Unsung Recognition Hero: Kevin Falcon
You don’t become Finance Minister of British Columbia, Canada without making a few enemies. Just ask Kevin Falcon, Finance Minister of British Columbia, Canada, and all of his enemies.
Why does Mr. Falcon have so many enemies? It wasn’t always this way. There was a time when he was a fixture within the community; the women swooned over his fine-tailored suits, the men respected his rugged confidence, and Canadian schoolchildren skipped in his footsteps wherever he walked, immortalizing him in honorific playground rhymes. But those days are over. On Monday morning, Falcon found himself in hot water after it was revealed to a local newspaper that the Finance Ministry of British Columbia, under Falcon’s oversight, currently spends $1.5 million in taxpayer dollars per year on a secret government program. Upon hearing the news, B.C. citizens were appalled – APALLED! – at the Finance Minister’s flagrant spending practices and lack of transparency in these austere economic times.
What is this secret government-funded operation that is fleecing Canadian coffers and enraging hardworking British Columbians? Dumping mercury in school lunches? Atomic tests on the Hudson Bay? Laser-guided dolphins? Close. The funding in question goes toward a peer-to-peer and service recognition program. Ministry employees utilize the annual $1.5 million budget to award each other gifts from an online catalog for on-the-spot awards, as well as fund long service awards for anniversaries of 20 years and up.
That’s right; citizens of B.C. have taken great umbrage with the heretofore unknown practice of Canadian government officials rewarding Canadian government employees for their hard work and dedication. But as they say in Canada, “What’s the big hubbub, eh?” Non-cash incentives, like the ones found in the Finance Ministry’s program, have been proven to be greater financial motivators for employees than, well, cash itself. Double that, industry research has time and again proven the link between employee engagement and job performance. So when you think about it, this can only work out to the citizens of British Columbia’s advantage: a group of engaged, motivated government employees will result in a higher-performing government, therefore making life easier for everyone, correct?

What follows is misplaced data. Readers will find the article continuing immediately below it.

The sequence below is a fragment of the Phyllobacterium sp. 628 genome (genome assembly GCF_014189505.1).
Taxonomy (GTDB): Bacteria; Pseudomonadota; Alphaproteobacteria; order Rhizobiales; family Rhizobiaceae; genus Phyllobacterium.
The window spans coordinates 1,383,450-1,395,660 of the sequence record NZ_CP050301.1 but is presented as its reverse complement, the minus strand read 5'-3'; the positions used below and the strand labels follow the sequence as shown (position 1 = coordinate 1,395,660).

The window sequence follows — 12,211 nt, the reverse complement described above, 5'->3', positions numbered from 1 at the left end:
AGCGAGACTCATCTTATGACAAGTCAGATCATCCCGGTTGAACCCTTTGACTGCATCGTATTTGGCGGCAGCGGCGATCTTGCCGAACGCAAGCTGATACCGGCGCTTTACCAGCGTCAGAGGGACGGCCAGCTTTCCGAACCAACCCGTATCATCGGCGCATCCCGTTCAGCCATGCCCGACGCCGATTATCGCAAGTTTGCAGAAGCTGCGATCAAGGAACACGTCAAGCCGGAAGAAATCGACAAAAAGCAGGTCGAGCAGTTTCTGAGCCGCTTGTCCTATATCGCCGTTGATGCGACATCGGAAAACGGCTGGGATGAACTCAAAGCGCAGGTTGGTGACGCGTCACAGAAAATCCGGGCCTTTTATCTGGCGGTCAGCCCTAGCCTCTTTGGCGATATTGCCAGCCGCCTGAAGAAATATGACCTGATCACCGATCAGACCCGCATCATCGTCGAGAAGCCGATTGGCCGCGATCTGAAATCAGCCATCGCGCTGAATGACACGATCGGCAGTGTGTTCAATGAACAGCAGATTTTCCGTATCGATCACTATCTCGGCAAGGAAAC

Not so! Reaction to the news ranged from unsupportive – “Another waste of taxpayer dollars” – to mildly supportive – “It’s so ridiculous, shut it down now” – to indignant ultimatums – “Can we expect your resignation? I thought so.” At an impromptu press conference (called to quell the rising pitchforks), Falcon was quick to point out that the Finance Ministry of British Columbia is the largest employer in the B.C. Province, with a staff of 30,000 employees, and that the $1.5 million sum allocated for the reward and recognition program only represents 0.004% of the government body’s $42 billion annual budget.
I suppose it’s a sign of the times when the Finance Minister of British Columbia becomes an embattled figure for defending his employees’ recognition budget. But Kevin Falcon is tough, and he doesn’t come with a comfort strip. He made it perfectly clear that the current program would not be changing:
“Recognizing employees that have served the province for decades is entirely appropriate and I’m not going to be an employer that is going to cancel those kinds of programs,” said Falcon.
That is why Kevin Falcon, Finance Minister of British Columbia, Canada, is an Unsung Recognition Hero.
For posterity’s sake, and in honor of the man, I have reprinted below (with permission) one of Mr. Falcon’s most popular Canadian playground rhymes:
Falcon flying high above,
Soars across an endless gray,
Around the time the taxman comes,
He can help you itemize the benefits of your IRA.
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